Everyone in his community used to call him a wild-boy. At 14, Thon Sarat used to be a very poor boy with a dark brown complexion and long hair. He was excluded and discriminated against in his village. He was afraid to go to school although he really wanted to study. Sarat was picked on by his school mates each time he went to school. He felt very hurt when people said he was a wild boy because of his long hair and supposedly ugly looks. He asked his father to stop school and instead he began to help his family bring forestry products to sell in Thailand.
Sarat is living together in a very poor family with three siblings and farmer-parents in a former war zone in Malia district, Bantey Mean Chey province in Cambodia. Most of the time, he spends in the jungle with his father searching for young bamboo and other forestry products to sell in Thailand.
47 year-old, Pok Rith, father of Sarat told me that his son looked very skinny and dark in the past because he helped the family to earn the living. Sarat faced a lot of risk when he searched for forestry products in the jungle because many mines are remaining in the community forest in his village. Pok Rith said he felt very sorry for his son but he could not do anything to improve the situation because Sarat is the eldest in the family. He has to help his parents support another two young brothers and a sister.
Pok Rith told me that one day, Sarat went together with him to the forest. Both father and son were separated in the forest looking for young bamboo. After an hour, the father heard a loud explosion in the forest. Sarat also heard it too. They both thought the other was injured by the bomb. Sarat’s father said that he ran quickly to the exploded area and Sarat did the same. Fortunately, neither of them had this accident. When they reached the explosion area, they saw a villager’s cow had lost one of its legs because it stepped on a mine that had been hiding since the war. From that day on, Sarat’s father promised himself not to allow Sarat to go to the jungle again.
Because Sarat’s family was having food problems from day to day, he decided to go back to the forest searching for food again to support the family. Sarat’s parents are farmers that do not have their own lands to cultivate. They always borrow other villagers’ lands to do farming, and in return they pay some rice from harvesting back to the owners of the lands.
One day, Sarat met Pol Sarun, a cultural team leader in Malia dristrict. Sarun was interested in helping Sarat and he wanted Sarat to join the cultural team. At first, Sarat was very afraid of Pol Sarun and he did not want to leave his parents and the youngest brothers and sister. He rejected Sarun’request many times until Sarun brought musical equipments and played in front of Sarat. Sarat was interested in music and he loves singing songs. Finally he agreed to join a cultural team. Pol Sarun was very happy to have Sarat joining his team and he told Sarat’s father that he wanted Sarat to be his foster son.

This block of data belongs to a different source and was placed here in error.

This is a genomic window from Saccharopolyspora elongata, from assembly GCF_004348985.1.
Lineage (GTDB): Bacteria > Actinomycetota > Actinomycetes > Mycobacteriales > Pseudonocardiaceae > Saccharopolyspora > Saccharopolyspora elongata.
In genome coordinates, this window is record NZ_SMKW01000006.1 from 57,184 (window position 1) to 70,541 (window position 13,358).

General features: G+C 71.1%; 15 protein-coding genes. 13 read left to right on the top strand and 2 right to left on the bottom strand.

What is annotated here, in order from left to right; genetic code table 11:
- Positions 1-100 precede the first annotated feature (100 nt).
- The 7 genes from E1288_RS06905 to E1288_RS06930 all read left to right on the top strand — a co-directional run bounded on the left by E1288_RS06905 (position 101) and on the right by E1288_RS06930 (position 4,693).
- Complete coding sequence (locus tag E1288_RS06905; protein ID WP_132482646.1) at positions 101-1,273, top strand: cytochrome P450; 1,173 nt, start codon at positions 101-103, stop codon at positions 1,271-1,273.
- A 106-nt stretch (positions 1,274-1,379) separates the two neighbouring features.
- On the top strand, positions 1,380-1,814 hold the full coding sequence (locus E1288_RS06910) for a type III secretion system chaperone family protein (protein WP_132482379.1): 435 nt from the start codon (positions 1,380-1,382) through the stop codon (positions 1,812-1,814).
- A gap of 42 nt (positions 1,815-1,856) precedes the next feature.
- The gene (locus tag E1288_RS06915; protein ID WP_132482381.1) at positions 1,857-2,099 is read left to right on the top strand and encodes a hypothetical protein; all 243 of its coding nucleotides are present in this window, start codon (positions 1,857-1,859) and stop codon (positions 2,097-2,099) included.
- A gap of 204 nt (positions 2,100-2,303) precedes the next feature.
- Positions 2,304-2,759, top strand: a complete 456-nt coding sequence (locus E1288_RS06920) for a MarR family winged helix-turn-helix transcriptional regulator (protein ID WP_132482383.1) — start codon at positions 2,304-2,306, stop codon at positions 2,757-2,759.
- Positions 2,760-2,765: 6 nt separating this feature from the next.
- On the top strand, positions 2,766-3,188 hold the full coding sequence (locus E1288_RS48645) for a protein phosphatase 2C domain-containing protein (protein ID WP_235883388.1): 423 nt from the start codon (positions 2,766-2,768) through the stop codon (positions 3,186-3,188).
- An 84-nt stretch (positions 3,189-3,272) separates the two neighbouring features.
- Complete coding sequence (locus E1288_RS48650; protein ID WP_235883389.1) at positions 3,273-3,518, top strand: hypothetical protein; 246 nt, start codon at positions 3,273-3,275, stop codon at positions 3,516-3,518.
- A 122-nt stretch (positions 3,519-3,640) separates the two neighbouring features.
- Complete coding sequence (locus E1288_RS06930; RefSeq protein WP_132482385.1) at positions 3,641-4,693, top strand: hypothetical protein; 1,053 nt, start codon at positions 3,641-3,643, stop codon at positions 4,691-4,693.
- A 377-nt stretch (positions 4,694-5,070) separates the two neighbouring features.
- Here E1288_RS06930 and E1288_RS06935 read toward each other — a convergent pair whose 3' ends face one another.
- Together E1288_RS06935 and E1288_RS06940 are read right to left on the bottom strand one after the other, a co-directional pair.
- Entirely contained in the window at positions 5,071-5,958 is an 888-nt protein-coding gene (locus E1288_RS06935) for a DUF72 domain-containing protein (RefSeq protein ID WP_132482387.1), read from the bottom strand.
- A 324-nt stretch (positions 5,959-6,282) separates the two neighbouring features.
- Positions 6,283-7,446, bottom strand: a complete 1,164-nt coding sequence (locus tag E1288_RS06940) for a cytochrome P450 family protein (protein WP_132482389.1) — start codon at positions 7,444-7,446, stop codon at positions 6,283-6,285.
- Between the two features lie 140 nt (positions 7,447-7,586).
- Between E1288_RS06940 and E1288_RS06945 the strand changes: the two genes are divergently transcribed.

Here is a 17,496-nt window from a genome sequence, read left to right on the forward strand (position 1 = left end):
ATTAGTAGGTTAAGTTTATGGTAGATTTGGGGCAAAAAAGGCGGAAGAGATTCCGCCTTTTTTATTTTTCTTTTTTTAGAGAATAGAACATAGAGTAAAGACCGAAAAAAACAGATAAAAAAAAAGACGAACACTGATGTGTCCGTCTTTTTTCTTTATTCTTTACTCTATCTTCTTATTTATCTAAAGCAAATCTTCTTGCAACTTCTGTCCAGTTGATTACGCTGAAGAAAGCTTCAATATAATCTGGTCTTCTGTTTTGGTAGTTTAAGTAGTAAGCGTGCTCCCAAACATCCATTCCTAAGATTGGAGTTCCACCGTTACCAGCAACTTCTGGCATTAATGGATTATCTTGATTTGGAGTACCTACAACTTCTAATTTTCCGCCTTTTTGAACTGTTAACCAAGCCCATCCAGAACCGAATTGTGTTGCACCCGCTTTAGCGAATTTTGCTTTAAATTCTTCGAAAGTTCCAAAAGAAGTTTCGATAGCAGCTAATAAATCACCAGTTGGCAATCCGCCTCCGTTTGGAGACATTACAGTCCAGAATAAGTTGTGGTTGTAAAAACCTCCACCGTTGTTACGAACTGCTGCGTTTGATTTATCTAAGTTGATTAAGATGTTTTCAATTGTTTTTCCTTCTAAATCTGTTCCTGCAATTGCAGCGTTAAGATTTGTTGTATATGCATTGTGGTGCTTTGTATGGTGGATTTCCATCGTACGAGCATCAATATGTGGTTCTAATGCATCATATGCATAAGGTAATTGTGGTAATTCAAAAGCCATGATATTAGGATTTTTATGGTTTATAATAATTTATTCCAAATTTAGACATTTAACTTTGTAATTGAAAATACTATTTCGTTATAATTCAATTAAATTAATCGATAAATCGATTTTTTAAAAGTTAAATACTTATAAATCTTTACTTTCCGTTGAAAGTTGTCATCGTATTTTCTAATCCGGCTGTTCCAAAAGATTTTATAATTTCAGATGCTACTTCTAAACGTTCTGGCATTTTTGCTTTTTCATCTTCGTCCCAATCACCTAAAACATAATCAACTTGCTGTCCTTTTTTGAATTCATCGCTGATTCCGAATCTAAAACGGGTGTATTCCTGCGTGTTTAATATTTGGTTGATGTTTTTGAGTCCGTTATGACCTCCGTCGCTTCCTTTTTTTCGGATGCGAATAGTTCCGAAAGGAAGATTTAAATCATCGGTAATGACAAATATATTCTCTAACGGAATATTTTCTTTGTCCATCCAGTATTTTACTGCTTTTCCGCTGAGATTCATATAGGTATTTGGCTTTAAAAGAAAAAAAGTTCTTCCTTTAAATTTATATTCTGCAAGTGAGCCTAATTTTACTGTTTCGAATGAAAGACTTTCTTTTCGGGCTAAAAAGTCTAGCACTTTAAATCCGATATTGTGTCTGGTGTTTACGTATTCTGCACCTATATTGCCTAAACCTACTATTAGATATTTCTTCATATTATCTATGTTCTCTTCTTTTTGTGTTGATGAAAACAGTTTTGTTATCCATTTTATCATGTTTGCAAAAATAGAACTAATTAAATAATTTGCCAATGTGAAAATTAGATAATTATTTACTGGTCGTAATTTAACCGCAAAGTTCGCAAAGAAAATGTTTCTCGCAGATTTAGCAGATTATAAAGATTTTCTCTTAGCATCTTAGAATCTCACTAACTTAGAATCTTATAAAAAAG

Pol Sarun created a cultural team with the support from the Dipecho project of ActionAid Cambodia. The members of the cultural team are poor young children and teenagers in his community. With guidance and support from the Dipecho project (funded by ECHO), the cultural team has played a very important role in helping communities understand about disaster risk reduction and climate change adaptation. The teams have different kinds of performances such as street theaters, puppet shows and live music.
Sarat has changed a lot since he joined the cultural team. He had his hair cut short and he looks cleaner than in the past. Sarat cannot perform in the street theater performance but he can sing disaster risk reduction and climate change adaptation songs and play drums in every performance. He has a very beautiful voice. Everyone in his village is impressed by his voice.
I am very happy to see villagers changing their behaviors after listening to my songs. said Sarat.
Sarat saw his parents boiling water for his brothers and sister to drink after they listened to disaster risk reduction and climate change adaptation songs.
This is a big change in my family
Sarat is very grateful to Pol Sarun, who has made a lot of change to his life. Pol Sarun helps to pave Sarat’s way. Now Sarat is going to school without any fear of discrimination. Everyone at his school comes to talk and play with him in a friendly way. He is now able to read and write Khmer language very well.
The Dipecho project of ActionAid Cambodia has promoted this cultural team to various stakeholders such as the government and other NGOs. The team is now very famous among international and local NGOs in Cambodia. Pol Sarun said the cultural team has a strong commitment. He will continue leading the cultural team to spread disaster risk reduction and climate change adaptation messages in the future although the Dipecho project of ActionAid Cambodia has just finished its current phase of work.